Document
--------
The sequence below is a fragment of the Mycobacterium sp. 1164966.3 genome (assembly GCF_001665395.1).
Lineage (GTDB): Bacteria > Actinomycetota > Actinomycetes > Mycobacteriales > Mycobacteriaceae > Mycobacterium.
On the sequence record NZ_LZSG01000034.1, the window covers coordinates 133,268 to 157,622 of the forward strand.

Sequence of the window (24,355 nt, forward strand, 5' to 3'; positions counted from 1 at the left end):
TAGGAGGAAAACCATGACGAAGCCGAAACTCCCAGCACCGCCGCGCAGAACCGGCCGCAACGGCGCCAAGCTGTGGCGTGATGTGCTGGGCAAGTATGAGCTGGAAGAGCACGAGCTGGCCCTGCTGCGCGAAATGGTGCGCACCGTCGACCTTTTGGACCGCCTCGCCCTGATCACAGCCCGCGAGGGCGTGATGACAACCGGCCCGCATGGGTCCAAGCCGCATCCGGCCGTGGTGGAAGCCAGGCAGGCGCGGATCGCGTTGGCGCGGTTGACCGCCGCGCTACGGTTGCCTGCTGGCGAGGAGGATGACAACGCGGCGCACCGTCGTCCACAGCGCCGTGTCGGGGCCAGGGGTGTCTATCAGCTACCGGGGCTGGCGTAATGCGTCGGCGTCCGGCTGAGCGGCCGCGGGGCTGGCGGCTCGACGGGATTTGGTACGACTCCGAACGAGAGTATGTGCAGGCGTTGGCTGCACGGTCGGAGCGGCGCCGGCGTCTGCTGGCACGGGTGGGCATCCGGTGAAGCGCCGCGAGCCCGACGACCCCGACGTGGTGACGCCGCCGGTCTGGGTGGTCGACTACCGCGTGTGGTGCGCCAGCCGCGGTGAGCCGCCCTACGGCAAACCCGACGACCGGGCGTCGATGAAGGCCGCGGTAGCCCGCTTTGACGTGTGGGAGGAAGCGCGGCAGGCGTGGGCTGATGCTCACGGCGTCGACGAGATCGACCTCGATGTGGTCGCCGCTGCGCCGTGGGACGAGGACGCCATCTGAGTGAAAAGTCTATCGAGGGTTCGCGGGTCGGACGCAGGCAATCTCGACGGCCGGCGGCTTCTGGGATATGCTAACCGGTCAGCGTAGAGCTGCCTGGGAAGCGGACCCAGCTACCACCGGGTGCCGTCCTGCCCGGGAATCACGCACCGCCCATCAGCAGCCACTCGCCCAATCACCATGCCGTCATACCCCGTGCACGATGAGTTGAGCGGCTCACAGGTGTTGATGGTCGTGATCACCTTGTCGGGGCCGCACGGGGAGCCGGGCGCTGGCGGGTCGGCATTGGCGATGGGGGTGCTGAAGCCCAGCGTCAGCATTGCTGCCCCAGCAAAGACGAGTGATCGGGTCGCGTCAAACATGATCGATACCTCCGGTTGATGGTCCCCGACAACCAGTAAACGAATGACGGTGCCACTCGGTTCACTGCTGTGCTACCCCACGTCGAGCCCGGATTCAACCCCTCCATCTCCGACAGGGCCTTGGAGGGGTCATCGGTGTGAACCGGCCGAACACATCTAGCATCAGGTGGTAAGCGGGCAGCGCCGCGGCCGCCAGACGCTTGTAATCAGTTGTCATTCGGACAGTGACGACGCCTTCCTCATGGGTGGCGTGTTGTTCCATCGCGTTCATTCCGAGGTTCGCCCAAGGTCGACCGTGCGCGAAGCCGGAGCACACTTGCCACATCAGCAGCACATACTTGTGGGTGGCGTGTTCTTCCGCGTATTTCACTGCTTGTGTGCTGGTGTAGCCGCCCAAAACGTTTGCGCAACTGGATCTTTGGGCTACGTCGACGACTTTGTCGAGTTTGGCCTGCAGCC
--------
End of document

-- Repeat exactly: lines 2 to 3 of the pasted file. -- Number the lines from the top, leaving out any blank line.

Lineage (GTDB): Bacteria > Actinomycetota > Actinomycetes > Mycobacteriales > Mycobacteriaceae > Mycobacterium.
On the sequence record NZ_LZSG01000034.1, the window covers coordinates 133,268 to 157,622 of the forward strand.